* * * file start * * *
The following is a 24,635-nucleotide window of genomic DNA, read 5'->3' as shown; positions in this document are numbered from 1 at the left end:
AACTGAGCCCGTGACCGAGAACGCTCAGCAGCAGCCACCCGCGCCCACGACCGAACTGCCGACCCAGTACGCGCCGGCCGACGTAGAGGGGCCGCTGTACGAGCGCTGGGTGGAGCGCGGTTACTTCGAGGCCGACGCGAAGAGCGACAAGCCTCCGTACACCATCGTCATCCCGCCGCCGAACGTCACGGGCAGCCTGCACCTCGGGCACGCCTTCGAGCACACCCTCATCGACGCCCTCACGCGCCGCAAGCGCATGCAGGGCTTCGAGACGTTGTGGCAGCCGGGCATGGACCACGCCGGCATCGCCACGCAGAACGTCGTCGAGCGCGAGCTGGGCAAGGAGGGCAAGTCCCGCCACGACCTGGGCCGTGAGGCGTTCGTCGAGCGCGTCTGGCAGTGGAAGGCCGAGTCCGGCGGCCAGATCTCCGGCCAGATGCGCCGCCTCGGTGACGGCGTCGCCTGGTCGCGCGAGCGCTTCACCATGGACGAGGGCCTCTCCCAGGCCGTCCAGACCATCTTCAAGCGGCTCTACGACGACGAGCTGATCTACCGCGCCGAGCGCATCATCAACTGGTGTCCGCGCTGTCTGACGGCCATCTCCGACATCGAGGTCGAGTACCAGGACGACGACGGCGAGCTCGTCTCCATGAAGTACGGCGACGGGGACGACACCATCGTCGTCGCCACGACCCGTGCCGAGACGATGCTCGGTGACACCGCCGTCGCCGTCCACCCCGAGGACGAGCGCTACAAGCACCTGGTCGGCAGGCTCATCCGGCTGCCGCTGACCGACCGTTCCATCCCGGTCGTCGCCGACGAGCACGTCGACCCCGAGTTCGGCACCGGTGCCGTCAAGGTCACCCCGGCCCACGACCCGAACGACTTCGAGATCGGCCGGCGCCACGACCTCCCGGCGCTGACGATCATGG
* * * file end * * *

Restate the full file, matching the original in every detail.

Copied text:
The following is a 24,635-nucleotide window of genomic DNA, read 5'->3' as shown; positions in this document are numbered from 1 at the left end:
AACTGAGCCCGTGACCGAGAACGCTCAGCAGCAGCCACCCGCGCCCACGACCGAACTGCCGACCCAGTACGCGCCGGCCGACGTAGAGGGGCCGCTGTACGAGCGCTGGGTGGAGCGCGGTTACTTCGAGGCCGACGCGAAGAGCGACAAGCCTCCGTACACCATCGTCATCCCGCCGCCGAACGTCACGGGCAGCCTGCACCTCGGGCACGCCTTCGAGCACACCCTCATCGACGCCCTCACGCGCCGCAAGCGCATGCAGGGCTTCGAGACGTTGTGGCAGCCGGGCATGGACCACGCCGGCATCGCCACGCAGAACGTCGTCGAGCGCGAGCTGGGCAAGGAGGGCAAGTCCCGCCACGACCTGGGCCGTGAGGCGTTCGTCGAGCGCGTCTGGCAGTGGAAGGCCGAGTCCGGCGGCCAGATCTCCGGCCAGATGCGCCGCCTCGGTGACGGCGTCGCCTGGTCGCGCGAGCGCTTCACCATGGACGAGGGCCTCTCCCAGGCCGTCCAGACCATCTTCAAGCGGCTCTACGACGACGAGCTGATCTACCGCGCCGAGCGCATCATCAACTGGTGTCCGCGCTGTCTGACGGCCATCTCCGACATCGAGGTCGAGTACCAGGACGACGACGGCGAGCTCGTCTCCATGAAGTACGGCGACGGGGACGACACCATCGTCGTCGCCACGACCCGTGCCGAGACGATGCTCGGTGACACCGCCGTCGCCGTCCACCCCGAGGACGAGCGCTACAAGCACCTGGTCGGCAGGCTCATCCGGCTGCCGCTGACCGACCGTTCCATCCCGGTCGTCGCCGACGAGCACGTCGACCCCGAGTTCGGCACCGGTGCCGTCAAGGTCACCCCGGCCCACGACCCGAACGACTTCGAGATCGGCCGGCGCCACGACCTCCCGGCGCTGACGATCATGG